Hacking Wordpress 4.7.0-1

The guys from sucuri have recently published a blog post with details of a WordPress vulnerability which allows an unauthenticated attacker to easily edit any blog post of their liking by abusing a bug in the WordPress REST API. I am not going to write about the details of the vulnerability because that has been discussed in the original blog post as mentioned. Instead, I will show you how to easily exploit this issue by using our Rest tool.

Let's setup a quick test environment for this exercise. We will use docker compose in order to quickly spin it up. Create a docker-compose.yml file with the following contents:

version: '2'

    image: wordpress:4.7.0
      - 8080:80
      - /bin/sh
      - -c
      - (sleep 5; echo "define('WP_AUTO_UPDATE_CORE', false);" >> /var/www/html/wp-config.php) & docker-entrypoint.sh apache2-foreground
    image: mariadb
      MYSQL_ROOT_PASSWORD: example

This is pretty standard. The only thing that sort of stands out is that instead of running the default Dockerfile ENTRYPOINT we use our own which injects the wp-config.php file with a constant to prevent WordPress from auto-updating itself mid-testing. The exploit will not work in 4.7.2 so we need this to get the environment in the right state.

Once you are happy with everything just run the following command to bootstrap the database and WordPress.

$ docker-compose up --force-recreate; docker-compose down -v

Before we move on you will also have to configure WordPress with some credentials. Visit the application url which is most likely available on localhost:8080 or in case you are using Mac OS X it will be $(docker-machine ip):8080. Go through the setup process. If you want you can even create a couple of blog posts. There is a default blog post with id of 1 which we will override with the following exploit.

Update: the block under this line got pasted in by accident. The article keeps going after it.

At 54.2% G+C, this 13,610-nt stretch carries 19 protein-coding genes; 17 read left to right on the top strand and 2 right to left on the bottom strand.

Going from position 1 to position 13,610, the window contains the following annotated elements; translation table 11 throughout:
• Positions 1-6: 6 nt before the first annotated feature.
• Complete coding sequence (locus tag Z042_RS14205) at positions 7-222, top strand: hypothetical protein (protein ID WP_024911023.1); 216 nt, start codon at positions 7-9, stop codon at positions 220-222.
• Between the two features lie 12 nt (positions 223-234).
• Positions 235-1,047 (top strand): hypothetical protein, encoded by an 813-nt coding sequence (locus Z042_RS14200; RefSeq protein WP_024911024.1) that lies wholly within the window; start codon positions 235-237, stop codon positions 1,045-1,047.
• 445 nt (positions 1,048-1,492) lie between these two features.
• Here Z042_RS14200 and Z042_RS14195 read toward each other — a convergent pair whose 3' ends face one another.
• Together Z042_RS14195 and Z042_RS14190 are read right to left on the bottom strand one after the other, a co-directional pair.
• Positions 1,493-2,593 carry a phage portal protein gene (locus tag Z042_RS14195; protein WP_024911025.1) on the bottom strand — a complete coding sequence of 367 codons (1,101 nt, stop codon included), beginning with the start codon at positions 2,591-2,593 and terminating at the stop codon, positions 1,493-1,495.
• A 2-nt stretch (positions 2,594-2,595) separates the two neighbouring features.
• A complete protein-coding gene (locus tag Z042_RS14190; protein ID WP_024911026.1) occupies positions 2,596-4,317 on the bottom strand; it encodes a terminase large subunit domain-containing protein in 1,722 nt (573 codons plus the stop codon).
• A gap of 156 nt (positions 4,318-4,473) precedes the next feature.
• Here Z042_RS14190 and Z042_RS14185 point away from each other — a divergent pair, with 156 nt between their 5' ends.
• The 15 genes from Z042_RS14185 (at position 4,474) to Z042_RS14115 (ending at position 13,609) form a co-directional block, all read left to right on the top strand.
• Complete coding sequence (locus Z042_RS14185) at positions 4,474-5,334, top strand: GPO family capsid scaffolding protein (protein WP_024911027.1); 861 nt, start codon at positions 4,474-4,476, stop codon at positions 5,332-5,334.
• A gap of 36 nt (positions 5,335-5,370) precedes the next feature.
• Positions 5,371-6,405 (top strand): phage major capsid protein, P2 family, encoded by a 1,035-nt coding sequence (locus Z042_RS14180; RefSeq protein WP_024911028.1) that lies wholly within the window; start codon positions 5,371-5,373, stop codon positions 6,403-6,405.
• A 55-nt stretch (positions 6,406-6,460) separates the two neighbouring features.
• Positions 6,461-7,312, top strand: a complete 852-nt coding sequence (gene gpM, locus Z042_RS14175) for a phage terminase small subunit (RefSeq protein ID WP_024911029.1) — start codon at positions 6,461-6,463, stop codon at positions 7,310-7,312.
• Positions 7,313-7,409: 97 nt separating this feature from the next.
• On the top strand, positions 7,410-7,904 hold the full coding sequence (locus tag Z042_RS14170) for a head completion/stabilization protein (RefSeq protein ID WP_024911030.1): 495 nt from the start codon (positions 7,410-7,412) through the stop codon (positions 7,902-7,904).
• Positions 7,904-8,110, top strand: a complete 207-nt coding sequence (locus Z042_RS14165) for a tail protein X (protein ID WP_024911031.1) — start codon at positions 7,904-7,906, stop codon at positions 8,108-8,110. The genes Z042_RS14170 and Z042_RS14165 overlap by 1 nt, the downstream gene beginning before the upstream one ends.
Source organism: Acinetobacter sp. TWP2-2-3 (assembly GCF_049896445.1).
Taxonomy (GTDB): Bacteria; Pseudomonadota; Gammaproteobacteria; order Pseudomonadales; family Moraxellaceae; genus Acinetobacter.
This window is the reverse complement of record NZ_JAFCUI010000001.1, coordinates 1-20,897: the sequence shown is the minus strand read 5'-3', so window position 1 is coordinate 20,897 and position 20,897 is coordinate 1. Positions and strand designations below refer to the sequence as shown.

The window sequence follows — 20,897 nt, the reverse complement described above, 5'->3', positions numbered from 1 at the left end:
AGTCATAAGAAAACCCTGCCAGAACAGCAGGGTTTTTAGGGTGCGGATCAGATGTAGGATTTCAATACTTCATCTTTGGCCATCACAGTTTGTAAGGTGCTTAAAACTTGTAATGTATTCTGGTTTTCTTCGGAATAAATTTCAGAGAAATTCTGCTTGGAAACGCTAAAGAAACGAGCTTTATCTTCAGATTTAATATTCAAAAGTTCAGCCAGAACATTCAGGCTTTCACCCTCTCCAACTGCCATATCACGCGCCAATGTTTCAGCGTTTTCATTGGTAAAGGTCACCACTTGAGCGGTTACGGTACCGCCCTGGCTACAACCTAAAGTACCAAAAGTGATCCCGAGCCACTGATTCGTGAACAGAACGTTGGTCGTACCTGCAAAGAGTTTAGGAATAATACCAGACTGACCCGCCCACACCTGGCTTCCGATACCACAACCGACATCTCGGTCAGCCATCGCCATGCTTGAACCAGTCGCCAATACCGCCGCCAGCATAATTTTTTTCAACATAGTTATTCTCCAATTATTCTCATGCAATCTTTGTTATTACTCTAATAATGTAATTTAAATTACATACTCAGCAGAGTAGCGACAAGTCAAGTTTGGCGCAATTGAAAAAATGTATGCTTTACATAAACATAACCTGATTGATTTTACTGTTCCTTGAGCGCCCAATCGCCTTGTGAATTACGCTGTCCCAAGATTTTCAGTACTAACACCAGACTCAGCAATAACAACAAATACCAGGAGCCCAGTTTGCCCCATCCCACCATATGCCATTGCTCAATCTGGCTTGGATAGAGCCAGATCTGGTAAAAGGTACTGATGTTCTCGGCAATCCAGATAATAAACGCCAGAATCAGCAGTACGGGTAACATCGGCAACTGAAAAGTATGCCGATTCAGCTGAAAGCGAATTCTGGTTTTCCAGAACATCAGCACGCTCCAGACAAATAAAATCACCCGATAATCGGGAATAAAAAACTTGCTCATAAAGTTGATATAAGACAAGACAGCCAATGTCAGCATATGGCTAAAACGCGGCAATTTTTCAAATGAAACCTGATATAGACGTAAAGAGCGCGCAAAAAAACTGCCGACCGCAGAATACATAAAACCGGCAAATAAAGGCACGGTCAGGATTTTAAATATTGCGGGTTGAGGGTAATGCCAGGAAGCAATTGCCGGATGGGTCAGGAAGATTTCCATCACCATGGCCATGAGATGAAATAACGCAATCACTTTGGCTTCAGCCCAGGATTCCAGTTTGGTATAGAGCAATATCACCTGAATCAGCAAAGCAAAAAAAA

The exploit is relatively straightforward but I will take you step by step how to set it up on Rest. First, let's open Rest and setup some variables which we will use to control the base URL and the number of the blog post we want to change. This is done like this.

Now we need to configure the URL. According to the exploit details we need to encode the post id in the URL. In fact, this step is not necessery and we can supply an arbitrary value but I am going to do it anyway to show how powerful the variable substituation feature really is. Notice how we use both variables to build dynamically the URL.

The next step is to actually override the post id using the trick which actually bypasses the authorisation controls in the WordPress REST API. We need to define a query parameter which takes the post id and pads it with the value abc.

The next step is to build the payload. We need to change the method from GET to POST and setup the content type of the request to JSON. This is straightforward as shown in the screenshot bellow.

We are almost there. The last step is to build the actual JSON payload. Switch to the Body tab and select the text/plain body type. We need to create a simple JSON payload that should look like this:

  "content": "The content that you want to appear instead of the original post."

This is enough for the test but we will make it slightly more interesting by building the payload dynamically which will allow us greater control over the exploitation process in case we change our mind and we want to do something more advance. Let's setup another variable which we will call post_content, which will hold the new content.

Now let's build everything dynamically inside the body. We will use the JSON encoding gadget to make it perfect.

Notice how cool this setup is! The exploit is ready so let's test it.

Mission accomplished. Because our setup is fully dynamic we now have full flexibility to do whatever we want without the need to worry how the final request is generated. Remember - everything is dynamic. So let's now properly deface the blog by making a nice ASCII art defacement page and upload it.

And the final result looks like this.

There you go! In this post we managed to own WordPress 4.7.0 and 4.7.1 with a single request and a fully customisable payload - all of this without touching any broken python, perl or ruby scripts and running with the full backing and network capabilities of Google Chrome and Mozilla Firefox. This is exactly how I like my hacks to be.

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